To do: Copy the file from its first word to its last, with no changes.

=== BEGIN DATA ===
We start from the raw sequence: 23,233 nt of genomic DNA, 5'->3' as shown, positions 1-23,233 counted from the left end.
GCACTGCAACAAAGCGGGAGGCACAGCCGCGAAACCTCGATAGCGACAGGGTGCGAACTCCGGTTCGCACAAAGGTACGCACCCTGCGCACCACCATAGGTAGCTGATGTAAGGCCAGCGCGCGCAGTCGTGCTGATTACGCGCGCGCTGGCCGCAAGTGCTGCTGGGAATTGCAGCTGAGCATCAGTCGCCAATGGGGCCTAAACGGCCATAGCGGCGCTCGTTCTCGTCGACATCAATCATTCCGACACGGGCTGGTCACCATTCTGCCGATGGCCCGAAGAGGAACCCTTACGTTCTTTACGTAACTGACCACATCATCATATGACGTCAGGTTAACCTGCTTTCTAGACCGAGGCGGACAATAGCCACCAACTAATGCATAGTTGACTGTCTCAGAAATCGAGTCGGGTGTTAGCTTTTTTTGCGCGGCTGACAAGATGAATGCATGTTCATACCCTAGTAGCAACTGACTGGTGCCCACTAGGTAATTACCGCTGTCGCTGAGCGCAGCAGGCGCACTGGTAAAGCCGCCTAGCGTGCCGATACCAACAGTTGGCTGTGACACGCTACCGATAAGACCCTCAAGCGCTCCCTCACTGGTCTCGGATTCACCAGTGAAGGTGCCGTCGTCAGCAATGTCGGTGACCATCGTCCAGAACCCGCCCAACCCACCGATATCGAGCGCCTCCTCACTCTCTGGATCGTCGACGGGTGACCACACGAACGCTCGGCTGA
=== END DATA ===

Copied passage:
We start from the raw sequence: 23,233 nt of genomic DNA, 5'->3' as shown, positions 1-23,233 counted from the left end.
GCACTGCAACAAAGCGGGAGGCACAGCCGCGAAACCTCGATAGCGACAGGGTGCGAACTCCGGTTCGCACAAAGGTACGCACCCTGCGCACCACCATAGGTAGCTGATGTAAGGCCAGCGCGCGCAGTCGTGCTGATTACGCGCGCGCTGGCCGCAAGTGCTGCTGGGAATTGCAGCTGAGCATCAGTCGCCAATGGGGCCTAAACGGCCATAGCGGCGCTCGTTCTCGTCGACATCAATCATTCCGACACGGGCTGGTCACCATTCTGCCGATGGCCCGAAGAGGAACCCTTACGTTCTTTACGTAACTGACCACATCATCATATGACGTCAGGTTAACCTGCTTTCTAGACCGAGGCGGACAATAGCCACCAACTAATGCATAGTTGACTGTCTCAGAAATCGAGTCGGGTGTTAGCTTTTTTTGCGCGGCTGACAAGATGAATGCATGTTCATACCCTAGTAGCAACTGACTGGTGCCCACTAGGTAATTACCGCTGTCGCTGAGCGCAGCAGGCGCACTGGTAAAGCCGCCTAGCGTGCCGATACCAACAGTTGGCTGTGACACGCTACCGATAAGACCCTCAAGCGCTCCCTCACTGGTCTCGGATTCACCAGTGAAGGTGCCGTCGTCAGCAATGTCGGTGACCATCGTCCAGAACCCGCCCAACCCACCGATATCGAGCGCCTCCTCACTCTCTGGATCGTCGACGGGTGACCACACGAACGCTCGGCTGA